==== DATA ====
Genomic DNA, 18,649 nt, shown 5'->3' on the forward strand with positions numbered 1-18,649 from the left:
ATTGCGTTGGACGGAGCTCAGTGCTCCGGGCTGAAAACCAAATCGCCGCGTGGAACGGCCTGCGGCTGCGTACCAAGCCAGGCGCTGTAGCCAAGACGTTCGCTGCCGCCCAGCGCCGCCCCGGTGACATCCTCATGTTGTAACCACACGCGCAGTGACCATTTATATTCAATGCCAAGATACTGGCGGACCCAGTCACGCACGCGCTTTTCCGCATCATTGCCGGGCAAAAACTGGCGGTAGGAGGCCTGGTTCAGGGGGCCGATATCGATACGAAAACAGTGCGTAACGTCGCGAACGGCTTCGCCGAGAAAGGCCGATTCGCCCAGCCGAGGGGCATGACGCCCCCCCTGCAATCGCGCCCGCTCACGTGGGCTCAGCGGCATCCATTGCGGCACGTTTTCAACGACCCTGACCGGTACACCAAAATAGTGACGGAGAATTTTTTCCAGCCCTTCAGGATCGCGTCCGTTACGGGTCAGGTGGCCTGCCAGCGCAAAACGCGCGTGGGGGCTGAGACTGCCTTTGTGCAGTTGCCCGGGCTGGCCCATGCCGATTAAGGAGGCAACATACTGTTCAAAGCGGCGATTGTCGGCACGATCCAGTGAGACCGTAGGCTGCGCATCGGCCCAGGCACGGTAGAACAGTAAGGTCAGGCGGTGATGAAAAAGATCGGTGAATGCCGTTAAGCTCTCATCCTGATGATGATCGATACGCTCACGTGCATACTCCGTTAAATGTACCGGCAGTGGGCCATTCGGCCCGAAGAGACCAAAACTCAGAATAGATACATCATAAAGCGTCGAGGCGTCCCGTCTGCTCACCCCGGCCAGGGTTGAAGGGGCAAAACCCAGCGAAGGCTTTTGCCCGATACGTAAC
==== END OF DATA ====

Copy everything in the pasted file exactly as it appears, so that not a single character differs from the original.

Genomic DNA, 18,649 nt, shown 5'->3' on the forward strand with positions numbered 1-18,649 from the left:
ATTGCGTTGGACGGAGCTCAGTGCTCCGGGCTGAAAACCAAATCGCCGCGTGGAACGGCCTGCGGCTGCGTACCAAGCCAGGCGCTGTAGCCAAGACGTTCGCTGCCGCCCAGCGCCGCCCCGGTGACATCCTCATGTTGTAACCACACGCGCAGTGACCATTTATATTCAATGCCAAGATACTGGCGGACCCAGTCACGCACGCGCTTTTCCGCATCATTGCCGGGCAAAAACTGGCGGTAGGAGGCCTGGTTCAGGGGGCCGATATCGATACGAAAACAGTGCGTAACGTCGCGAACGGCTTCGCCGAGAAAGGCCGATTCGCCCAGCCGAGGGGCATGACGCCCCCCCTGCAATCGCGCCCGCTCACGTGGGCTCAGCGGCATCCATTGCGGCACGTTTTCAACGACCCTGACCGGTACACCAAAATAGTGACGGAGAATTTTTTCCAGCCCTTCAGGATCGCGTCCGTTACGGGTCAGGTGGCCTGCCAGCGCAAAACGCGCGTGGGGGCTGAGACTGCCTTTGTGCAGTTGCCCGGGCTGGCCCATGCCGATTAAGGAGGCAACATACTGTTCAAAGCGGCGATTGTCGGCACGATCCAGTGAGACCGTAGGCTGCGCATCGGCCCAGGCACGGTAGAACAGTAAGGTCAGGCGGTGATGAAAAAGATCGGTGAATGCCGTTAAGCTCTCATCCTGATGATGATCGATACGCTCACGTGCATACTCCGTTAAATGTACCGGCAGTGGGCCATTCGGCCCGAAGAGACCAAAACTCAGAATAGATACATCATAAAGCGTCGAGGCGTCCCGTCTGCTCACCCCGGCCAGGGTTGAAGGGGCAAAACCCAGCGAAGGCTTTTGCCCGATACGTAAC